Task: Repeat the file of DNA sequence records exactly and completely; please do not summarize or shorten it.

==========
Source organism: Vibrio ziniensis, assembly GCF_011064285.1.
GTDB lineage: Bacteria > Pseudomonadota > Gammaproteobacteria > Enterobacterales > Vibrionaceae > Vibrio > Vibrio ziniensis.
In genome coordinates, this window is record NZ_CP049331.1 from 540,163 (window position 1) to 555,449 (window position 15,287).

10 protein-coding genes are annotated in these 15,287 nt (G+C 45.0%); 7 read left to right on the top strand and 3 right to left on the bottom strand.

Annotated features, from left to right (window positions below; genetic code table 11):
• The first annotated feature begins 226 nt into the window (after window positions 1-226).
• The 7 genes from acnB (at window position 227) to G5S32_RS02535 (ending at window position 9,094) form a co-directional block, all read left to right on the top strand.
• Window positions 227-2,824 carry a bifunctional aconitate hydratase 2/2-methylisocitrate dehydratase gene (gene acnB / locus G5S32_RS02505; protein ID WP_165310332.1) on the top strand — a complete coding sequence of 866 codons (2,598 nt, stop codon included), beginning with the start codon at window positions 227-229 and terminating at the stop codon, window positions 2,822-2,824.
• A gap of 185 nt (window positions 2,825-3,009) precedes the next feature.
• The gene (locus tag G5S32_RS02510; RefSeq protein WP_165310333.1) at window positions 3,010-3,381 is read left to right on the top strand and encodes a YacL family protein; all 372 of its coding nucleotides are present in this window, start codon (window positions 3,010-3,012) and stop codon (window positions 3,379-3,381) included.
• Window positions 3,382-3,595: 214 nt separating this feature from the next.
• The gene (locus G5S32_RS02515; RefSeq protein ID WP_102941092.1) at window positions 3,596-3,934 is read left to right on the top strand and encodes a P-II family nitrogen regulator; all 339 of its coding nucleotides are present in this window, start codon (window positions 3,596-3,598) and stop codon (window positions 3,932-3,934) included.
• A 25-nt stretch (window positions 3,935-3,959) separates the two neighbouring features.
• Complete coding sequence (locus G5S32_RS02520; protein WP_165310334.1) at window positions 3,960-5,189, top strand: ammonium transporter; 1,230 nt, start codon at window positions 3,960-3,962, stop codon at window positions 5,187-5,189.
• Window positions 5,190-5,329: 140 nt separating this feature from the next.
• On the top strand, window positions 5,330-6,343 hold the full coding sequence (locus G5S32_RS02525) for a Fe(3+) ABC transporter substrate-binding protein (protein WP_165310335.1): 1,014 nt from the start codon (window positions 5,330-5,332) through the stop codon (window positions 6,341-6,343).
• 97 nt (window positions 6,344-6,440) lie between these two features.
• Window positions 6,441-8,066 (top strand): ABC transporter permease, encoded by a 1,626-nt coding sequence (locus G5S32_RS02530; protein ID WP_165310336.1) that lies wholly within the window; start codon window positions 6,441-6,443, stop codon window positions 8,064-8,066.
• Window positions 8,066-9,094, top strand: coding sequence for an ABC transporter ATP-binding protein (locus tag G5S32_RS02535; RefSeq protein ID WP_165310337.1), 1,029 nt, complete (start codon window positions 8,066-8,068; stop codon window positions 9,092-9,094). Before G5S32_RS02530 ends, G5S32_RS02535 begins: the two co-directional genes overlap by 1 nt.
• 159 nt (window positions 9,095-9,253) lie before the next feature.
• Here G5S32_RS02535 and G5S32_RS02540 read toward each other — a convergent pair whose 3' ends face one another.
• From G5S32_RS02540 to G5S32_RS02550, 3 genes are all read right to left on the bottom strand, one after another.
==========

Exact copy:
Source organism: Vibrio ziniensis, assembly GCF_011064285.1.
GTDB lineage: Bacteria > Pseudomonadota > Gammaproteobacteria > Enterobacterales > Vibrionaceae > Vibrio > Vibrio ziniensis.
In genome coordinates, this window is record NZ_CP049331.1 from 540,163 (window position 1) to 555,449 (window position 15,287).

10 protein-coding genes are annotated in these 15,287 nt (G+C 45.0%); 7 read left to right on the top strand and 3 right to left on the bottom strand.

Annotated features, from left to right (window positions below; genetic code table 11):
• The first annotated feature begins 226 nt into the window (after window positions 1-226).
• The 7 genes from acnB (at window position 227) to G5S32_RS02535 (ending at window position 9,094) form a co-directional block, all read left to right on the top strand.
• Window positions 227-2,824 carry a bifunctional aconitate hydratase 2/2-methylisocitrate dehydratase gene (gene acnB / locus G5S32_RS02505; protein ID WP_165310332.1) on the top strand — a complete coding sequence of 866 codons (2,598 nt, stop codon included), beginning with the start codon at window positions 227-229 and terminating at the stop codon, window positions 2,822-2,824.
• A gap of 185 nt (window positions 2,825-3,009) precedes the next feature.
• The gene (locus tag G5S32_RS02510; RefSeq protein WP_165310333.1) at window positions 3,010-3,381 is read left to right on the top strand and encodes a YacL family protein; all 372 of its coding nucleotides are present in this window, start codon (window positions 3,010-3,012) and stop codon (window positions 3,379-3,381) included.
• Window positions 3,382-3,595: 214 nt separating this feature from the next.
• The gene (locus G5S32_RS02515; RefSeq protein ID WP_102941092.1) at window positions 3,596-3,934 is read left to right on the top strand and encodes a P-II family nitrogen regulator; all 339 of its coding nucleotides are present in this window, start codon (window positions 3,596-3,598) and stop codon (window positions 3,932-3,934) included.
• A 25-nt stretch (window positions 3,935-3,959) separates the two neighbouring features.
• Complete coding sequence (locus G5S32_RS02520; protein WP_165310334.1) at window positions 3,960-5,189, top strand: ammonium transporter; 1,230 nt, start codon at window positions 3,960-3,962, stop codon at window positions 5,187-5,189.
• Window positions 5,190-5,329: 140 nt separating this feature from the next.
• On the top strand, window positions 5,330-6,343 hold the full coding sequence (locus G5S32_RS02525) for a Fe(3+) ABC transporter substrate-binding protein (protein WP_165310335.1): 1,014 nt from the start codon (window positions 5,330-5,332) through the stop codon (window positions 6,341-6,343).
• 97 nt (window positions 6,344-6,440) lie between these two features.
• Window positions 6,441-8,066 (top strand): ABC transporter permease, encoded by a 1,626-nt coding sequence (locus G5S32_RS02530; protein ID WP_165310336.1) that lies wholly within the window; start codon window positions 6,441-6,443, stop codon window positions 8,064-8,066.
• Window positions 8,066-9,094, top strand: coding sequence for an ABC transporter ATP-binding protein (locus tag G5S32_RS02535; RefSeq protein ID WP_165310337.1), 1,029 nt, complete (start codon window positions 8,066-8,068; stop codon window positions 9,092-9,094). Before G5S32_RS02530 ends, G5S32_RS02535 begins: the two co-directional genes overlap by 1 nt.
• 159 nt (window positions 9,095-9,253) lie before the next feature.
• Here G5S32_RS02535 and G5S32_RS02540 read toward each other — a convergent pair whose 3' ends face one another.
• From G5S32_RS02540 to G5S32_RS02550, 3 genes are all read right to left on the bottom strand, one after another.